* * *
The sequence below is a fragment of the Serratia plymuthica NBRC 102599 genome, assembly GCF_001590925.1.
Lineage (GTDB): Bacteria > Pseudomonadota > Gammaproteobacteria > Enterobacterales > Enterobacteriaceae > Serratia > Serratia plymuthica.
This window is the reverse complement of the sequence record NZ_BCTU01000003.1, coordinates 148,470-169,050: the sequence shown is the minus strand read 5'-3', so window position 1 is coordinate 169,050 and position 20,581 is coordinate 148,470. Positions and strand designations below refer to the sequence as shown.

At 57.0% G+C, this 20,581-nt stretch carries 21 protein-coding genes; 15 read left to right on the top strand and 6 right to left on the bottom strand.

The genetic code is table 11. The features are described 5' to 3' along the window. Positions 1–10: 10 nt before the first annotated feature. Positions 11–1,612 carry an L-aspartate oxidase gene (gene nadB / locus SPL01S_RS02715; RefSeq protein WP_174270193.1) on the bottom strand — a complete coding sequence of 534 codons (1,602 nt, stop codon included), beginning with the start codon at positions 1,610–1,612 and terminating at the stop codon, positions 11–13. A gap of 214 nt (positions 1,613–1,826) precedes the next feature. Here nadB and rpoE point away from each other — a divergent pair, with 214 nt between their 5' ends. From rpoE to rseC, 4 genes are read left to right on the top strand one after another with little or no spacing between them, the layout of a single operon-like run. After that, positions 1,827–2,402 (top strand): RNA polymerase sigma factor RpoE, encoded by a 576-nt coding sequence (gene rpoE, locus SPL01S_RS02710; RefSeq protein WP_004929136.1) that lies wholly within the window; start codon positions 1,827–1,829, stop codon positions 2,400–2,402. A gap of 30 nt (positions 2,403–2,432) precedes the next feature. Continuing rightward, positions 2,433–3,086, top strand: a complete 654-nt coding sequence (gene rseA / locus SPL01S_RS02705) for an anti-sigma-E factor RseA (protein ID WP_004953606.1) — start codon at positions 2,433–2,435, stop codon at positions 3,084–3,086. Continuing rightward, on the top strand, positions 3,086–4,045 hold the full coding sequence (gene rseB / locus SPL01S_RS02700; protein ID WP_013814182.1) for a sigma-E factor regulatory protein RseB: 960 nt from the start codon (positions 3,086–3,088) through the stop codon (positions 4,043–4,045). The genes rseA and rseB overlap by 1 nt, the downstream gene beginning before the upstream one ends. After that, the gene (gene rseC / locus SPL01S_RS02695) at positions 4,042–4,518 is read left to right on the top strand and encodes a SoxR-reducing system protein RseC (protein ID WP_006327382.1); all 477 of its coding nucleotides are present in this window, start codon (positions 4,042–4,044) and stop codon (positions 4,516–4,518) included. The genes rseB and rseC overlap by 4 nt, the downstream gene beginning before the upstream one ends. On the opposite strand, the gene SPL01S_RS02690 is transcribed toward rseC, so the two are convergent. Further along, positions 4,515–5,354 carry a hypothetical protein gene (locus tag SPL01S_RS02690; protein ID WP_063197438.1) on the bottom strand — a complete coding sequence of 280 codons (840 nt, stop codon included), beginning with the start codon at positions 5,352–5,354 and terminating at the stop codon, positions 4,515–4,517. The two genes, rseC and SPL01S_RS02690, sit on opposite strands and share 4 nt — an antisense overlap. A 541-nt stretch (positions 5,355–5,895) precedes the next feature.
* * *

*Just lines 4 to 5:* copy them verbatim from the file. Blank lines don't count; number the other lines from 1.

At 57.0% G+C, this 20,581-nt stretch carries 21 protein-coding genes; 15 read left to right on the top strand and 6 right to left on the bottom strand.

The genetic code is table 11. The features are described 5' to 3' along the window. Positions 1–10: 10 nt before the first annotated feature. Positions 11–1,612 carry an L-aspartate oxidase gene (gene nadB / locus SPL01S_RS02715; RefSeq protein WP_174270193.1) on the bottom strand — a complete coding sequence of 534 codons (1,602 nt, stop codon included), beginning with the start codon at positions 1,610–1,612 and terminating at the stop codon, positions 11–13. A gap of 214 nt (positions 1,613–1,826) precedes the next feature. Here nadB and rpoE point away from each other — a divergent pair, with 214 nt between their 5' ends. From rpoE to rseC, 4 genes are read left to right on the top strand one after another with little or no spacing between them, the layout of a single operon-like run. After that, positions 1,827–2,402 (top strand): RNA polymerase sigma factor RpoE, encoded by a 576-nt coding sequence (gene rpoE, locus SPL01S_RS02710; RefSeq protein WP_004929136.1) that lies wholly within the window; start codon positions 1,827–1,829, stop codon positions 2,400–2,402. A gap of 30 nt (positions 2,403–2,432) precedes the next feature. Continuing rightward, positions 2,433–3,086, top strand: a complete 654-nt coding sequence (gene rseA / locus SPL01S_RS02705) for an anti-sigma-E factor RseA (protein ID WP_004953606.1) — start codon at positions 2,433–2,435, stop codon at positions 3,084–3,086. Continuing rightward, on the top strand, positions 3,086–4,045 hold the full coding sequence (gene rseB / locus SPL01S_RS02700; protein ID WP_013814182.1) for a sigma-E factor regulatory protein RseB: 960 nt from the start codon (positions 3,086–3,088) through the stop codon (positions 4,043–4,045). The genes rseA and rseB overlap by 1 nt, the downstream gene beginning before the upstream one ends. After that, the gene (gene rseC / locus SPL01S_RS02695) at positions 4,042–4,518 is read left to right on the top strand and encodes a SoxR-reducing system protein RseC (protein ID WP_006327382.1); all 477 of its coding nucleotides are present in this window, start codon (positions 4,042–4,044) and stop codon (positions 4,516–4,518) included. The genes rseB and rseC overlap by 4 nt, the downstream gene beginning before the upstream one ends. On the opposite strand, the gene SPL01S_RS02690 is transcribed toward rseC, so the two are convergent. Further along, positions 4,515–5,354 carry a hypothetical protein gene (locus tag SPL01S_RS02690; protein ID WP_063197438.1) on the bottom strand — a complete coding sequence of 280 codons (840 nt, stop codon included), beginning with the start codon at positions 5,352–5,354 and terminating at the stop codon, positions 4,515–4,517. The two genes, rseC and SPL01S_RS02690, sit on opposite strands and share 4 nt — an antisense overlap. A 541-nt stretch (positions 5,355–5,895) precedes the next feature.